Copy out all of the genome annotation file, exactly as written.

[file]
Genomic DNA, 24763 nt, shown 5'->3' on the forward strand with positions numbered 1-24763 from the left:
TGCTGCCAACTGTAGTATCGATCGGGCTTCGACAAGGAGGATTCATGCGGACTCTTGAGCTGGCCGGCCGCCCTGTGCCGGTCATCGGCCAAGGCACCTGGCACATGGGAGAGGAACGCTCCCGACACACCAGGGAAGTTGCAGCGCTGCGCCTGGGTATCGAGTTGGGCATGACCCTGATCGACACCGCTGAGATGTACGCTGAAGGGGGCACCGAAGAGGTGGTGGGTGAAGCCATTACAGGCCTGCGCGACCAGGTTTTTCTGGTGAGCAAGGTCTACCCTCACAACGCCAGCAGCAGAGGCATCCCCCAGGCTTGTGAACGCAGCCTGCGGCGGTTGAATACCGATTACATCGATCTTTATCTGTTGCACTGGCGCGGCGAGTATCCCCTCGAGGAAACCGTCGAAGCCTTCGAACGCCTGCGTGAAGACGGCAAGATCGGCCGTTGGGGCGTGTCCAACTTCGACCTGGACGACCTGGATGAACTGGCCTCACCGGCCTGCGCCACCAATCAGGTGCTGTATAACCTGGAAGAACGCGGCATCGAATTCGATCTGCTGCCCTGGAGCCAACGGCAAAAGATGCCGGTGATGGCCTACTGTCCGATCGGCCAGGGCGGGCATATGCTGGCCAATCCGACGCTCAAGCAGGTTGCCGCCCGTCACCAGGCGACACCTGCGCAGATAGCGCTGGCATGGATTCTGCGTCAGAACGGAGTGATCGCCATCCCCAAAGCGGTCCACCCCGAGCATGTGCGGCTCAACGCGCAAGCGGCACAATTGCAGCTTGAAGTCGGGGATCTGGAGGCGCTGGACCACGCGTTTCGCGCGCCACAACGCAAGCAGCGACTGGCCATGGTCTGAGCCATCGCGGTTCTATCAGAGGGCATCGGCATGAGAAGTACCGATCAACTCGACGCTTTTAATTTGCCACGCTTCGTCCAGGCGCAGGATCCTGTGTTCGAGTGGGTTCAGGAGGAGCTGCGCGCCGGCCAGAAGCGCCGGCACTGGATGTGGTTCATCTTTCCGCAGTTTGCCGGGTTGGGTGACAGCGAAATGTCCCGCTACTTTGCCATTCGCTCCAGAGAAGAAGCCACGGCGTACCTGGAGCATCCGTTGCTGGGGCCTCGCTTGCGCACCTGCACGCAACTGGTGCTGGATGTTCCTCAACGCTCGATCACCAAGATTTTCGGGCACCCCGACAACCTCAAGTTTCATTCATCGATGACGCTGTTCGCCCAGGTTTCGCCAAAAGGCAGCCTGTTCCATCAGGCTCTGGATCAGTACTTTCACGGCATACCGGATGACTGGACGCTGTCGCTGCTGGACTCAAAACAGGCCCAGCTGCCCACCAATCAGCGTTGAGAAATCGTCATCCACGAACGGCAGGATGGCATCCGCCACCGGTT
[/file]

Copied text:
Genomic DNA, 24763 nt, shown 5'->3' on the forward strand with positions numbered 1-24763 from the left:
TGCTGCCAACTGTAGTATCGATCGGGCTTCGACAAGGAGGATTCATGCGGACTCTTGAGCTGGCCGGCCGCCCTGTGCCGGTCATCGGCCAAGGCACCTGGCACATGGGAGAGGAACGCTCCCGACACACCAGGGAAGTTGCAGCGCTGCGCCTGGGTATCGAGTTGGGCATGACCCTGATCGACACCGCTGAGATGTACGCTGAAGGGGGCACCGAAGAGGTGGTGGGTGAAGCCATTACAGGCCTGCGCGACCAGGTTTTTCTGGTGAGCAAGGTCTACCCTCACAACGCCAGCAGCAGAGGCATCCCCCAGGCTTGTGAACGCAGCCTGCGGCGGTTGAATACCGATTACATCGATCTTTATCTGTTGCACTGGCGCGGCGAGTATCCCCTCGAGGAAACCGTCGAAGCCTTCGAACGCCTGCGTGAAGACGGCAAGATCGGCCGTTGGGGCGTGTCCAACTTCGACCTGGACGACCTGGATGAACTGGCCTCACCGGCCTGCGCCACCAATCAGGTGCTGTATAACCTGGAAGAACGCGGCATCGAATTCGATCTGCTGCCCTGGAGCCAACGGCAAAAGATGCCGGTGATGGCCTACTGTCCGATCGGCCAGGGCGGGCATATGCTGGCCAATCCGACGCTCAAGCAGGTTGCCGCCCGTCACCAGGCGACACCTGCGCAGATAGCGCTGGCATGGATTCTGCGTCAGAACGGAGTGATCGCCATCCCCAAAGCGGTCCACCCCGAGCATGTGCGGCTCAACGCGCAAGCGGCACAATTGCAGCTTGAAGTCGGGGATCTGGAGGCGCTGGACCACGCGTTTCGCGCGCCACAACGCAAGCAGCGACTGGCCATGGTCTGAGCCATCGCGGTTCTATCAGAGGGCATCGGCATGAGAAGTACCGATCAACTCGACGCTTTTAATTTGCCACGCTTCGTCCAGGCGCAGGATCCTGTGTTCGAGTGGGTTCAGGAGGAGCTGCGCGCCGGCCAGAAGCGCCGGCACTGGATGTGGTTCATCTTTCCGCAGTTTGCCGGGTTGGGTGACAGCGAAATGTCCCGCTACTTTGCCATTCGCTCCAGAGAAGAAGCCACGGCGTACCTGGAGCATCCGTTGCTGGGGCCTCGCTTGCGCACCTGCACGCAACTGGTGCTGGATGTTCCTCAACGCTCGATCACCAAGATTTTCGGGCACCCCGACAACCTCAAGTTTCATTCATCGATGACGCTGTTCGCCCAGGTTTCGCCAAAAGGCAGCCTGTTCCATCAGGCTCTGGATCAGTACTTTCACGGCATACCGGATGACTGGACGCTGTCGCTGCTGGACTCAAAACAGGCCCAGCTGCCCACCAATCAGCGTTGAGAAATCGTCATCCACGAACGGCAGGATGGCATCCGCCACCGGTT